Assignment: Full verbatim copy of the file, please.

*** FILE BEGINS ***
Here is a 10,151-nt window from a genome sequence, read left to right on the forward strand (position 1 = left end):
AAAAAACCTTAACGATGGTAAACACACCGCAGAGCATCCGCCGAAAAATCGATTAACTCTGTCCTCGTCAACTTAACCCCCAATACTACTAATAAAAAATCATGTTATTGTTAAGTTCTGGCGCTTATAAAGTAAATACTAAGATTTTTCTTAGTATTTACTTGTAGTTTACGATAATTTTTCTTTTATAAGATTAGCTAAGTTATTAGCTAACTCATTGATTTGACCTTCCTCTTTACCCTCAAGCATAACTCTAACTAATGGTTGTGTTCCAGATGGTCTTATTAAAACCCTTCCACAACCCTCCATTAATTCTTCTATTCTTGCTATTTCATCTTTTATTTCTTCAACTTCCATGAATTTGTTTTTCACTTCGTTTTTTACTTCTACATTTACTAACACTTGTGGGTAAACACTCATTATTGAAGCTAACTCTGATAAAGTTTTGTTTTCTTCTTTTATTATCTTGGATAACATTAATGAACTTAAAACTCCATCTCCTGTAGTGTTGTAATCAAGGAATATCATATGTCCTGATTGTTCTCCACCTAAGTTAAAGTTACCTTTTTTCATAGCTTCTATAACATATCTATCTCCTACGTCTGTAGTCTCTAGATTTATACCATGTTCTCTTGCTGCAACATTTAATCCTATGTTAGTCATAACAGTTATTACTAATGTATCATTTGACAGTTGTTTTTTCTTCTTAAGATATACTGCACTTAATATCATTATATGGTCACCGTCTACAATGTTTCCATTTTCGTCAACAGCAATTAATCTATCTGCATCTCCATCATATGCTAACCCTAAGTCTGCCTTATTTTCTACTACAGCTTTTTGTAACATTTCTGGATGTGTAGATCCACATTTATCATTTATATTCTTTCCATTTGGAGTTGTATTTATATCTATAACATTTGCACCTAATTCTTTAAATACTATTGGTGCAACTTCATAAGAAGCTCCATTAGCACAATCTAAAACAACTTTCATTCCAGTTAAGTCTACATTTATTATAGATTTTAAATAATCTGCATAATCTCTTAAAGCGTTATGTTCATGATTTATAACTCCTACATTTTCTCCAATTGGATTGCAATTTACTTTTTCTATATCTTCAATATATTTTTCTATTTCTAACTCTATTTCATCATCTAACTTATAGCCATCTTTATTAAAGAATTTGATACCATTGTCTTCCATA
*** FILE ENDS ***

Here is a 10,151-nt window from a genome sequence, read left to right on the forward strand (position 1 = left end):
AAAAAACCTTAACGATGGTAAACACACCGCAGAGCATCCGCCGAAAAATCGATTAACTCTGTCCTCGTCAACTTAACCCCCAATACTACTAATAAAAAATCATGTTATTGTTAAGTTCTGGCGCTTATAAAGTAAATACTAAGATTTTTCTTAGTATTTACTTGTAGTTTACGATAATTTTTCTTTTATAAGATTAGCTAAGTTATTAGCTAACTCATTGATTTGACCTTCCTCTTTACCCTCAAGCATAACTCTAACTAATGGTTGTGTTCCAGATGGTCTTATTAAAACCCTTCCACAACCCTCCATTAATTCTTCTATTCTTGCTATTTCATCTTTTATTTCTTCAACTTCCATGAATTTGTTTTTCACTTCGTTTTTTACTTCTACATTTACTAACACTTGTGGGTAAACACTCATTATTGAAGCTAACTCTGATAAAGTTTTGTTTTCTTCTTTTATTATCTTGGATAACATTAATGAACTTAAAACTCCATCTCCTGTAGTGTTGTAATCAAGGAATATCATATGTCCTGATTGTTCTCCACCTAAGTTAAAGTTACCTTTTTTCATAGCTTCTATAACATATCTATCTCCTACGTCTGTAGTCTCTAGATTTATACCATGTTCTCTTGCTGCAACATTTAATCCTATGTTAGTCATAACAGTTATTACTAATGTATCATTTGACAGTTGTTTTTTCTTCTTAAGATATACTGCACTTAATATCATTATATGGTCACCGTCTACAATGTTTCCATTTTCGTCAACAGCAATTAATCTATCTGCATCTCCATCATATGCTAACCCTAAGTCTGCCTTATTTTCTACTACAGCTTTTTGTAACATTTCTGGATGTGTAGATCCACATTTATCATTTATATTCTTTCCATTTGGAGTTGTATTTATATCTATAACATTTGCACCTAATTCTTTAAATACTATTGGTGCAACTTCATAAGAAGCTCCATTAGCACAATCTAAAACAACTTTCATTCCAGTTAAGTCTACATTTATTATAGATTTTAAATAATCTGCATAATCTCTTAAAGCGTTATGTTCATGATTTATAACTCCTACATTTTCTCCAATTGGATTGCAATTTACTTTTTCTATATCTTCAATATATTTTTCTATTTCTAACTCTATTTCATCATCTAACTTATAGCCATCTTTATTAAAGAATTTGATACCATTGTCTTCCATA